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Why can geckos see color at night?


[[{"type":"media","view_mode":"media_large","fid":"39532","attributes":{"class":"media-image","typeof":"foaf:Image","style":"","alt":"gecko color"}}]]Some geckos can see colors by moonlight!
Humans and most other vertebrate animals are colorblind at night—the most sensitive light receptors in our eyes, called rods, detect only black and white. But geckos are different.
Geckos evolved from lizards that were active during the day, and they didn’t have rods for night vision. As geckos adapted to nighttime activity, evolution “tinkered” with their existing equipment and the color receptors in their eyes became more sensitive.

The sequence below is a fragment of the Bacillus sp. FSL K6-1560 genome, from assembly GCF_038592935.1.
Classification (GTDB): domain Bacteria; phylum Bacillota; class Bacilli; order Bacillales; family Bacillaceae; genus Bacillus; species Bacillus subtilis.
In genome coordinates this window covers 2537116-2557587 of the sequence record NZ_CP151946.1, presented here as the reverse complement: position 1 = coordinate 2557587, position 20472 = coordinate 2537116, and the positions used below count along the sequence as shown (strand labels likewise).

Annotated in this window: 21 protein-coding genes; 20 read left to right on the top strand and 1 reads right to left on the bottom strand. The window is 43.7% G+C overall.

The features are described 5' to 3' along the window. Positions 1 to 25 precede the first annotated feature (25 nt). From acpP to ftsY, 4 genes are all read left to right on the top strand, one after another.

Most geckos have large bulging eyes–intricately patterned and flecked with metallic hues. And those active after dark have spectacularly sensitive retinas for night vision.
To protect these delicate sensors while basking in daylight, most geckos have vertical pupils that close to tiny slits and block damaging rays. Some species have pupils with overlapping edges that close completely. They see through tiny pinholes formed by the scalloped shape at the edges of the pupil.
Stop by the museum to see all of the extraordinary GECKOS until May 15!
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Geckos: Tails to Toepads was created by Peeling Productions at Clyde Peeling’s Reptiland.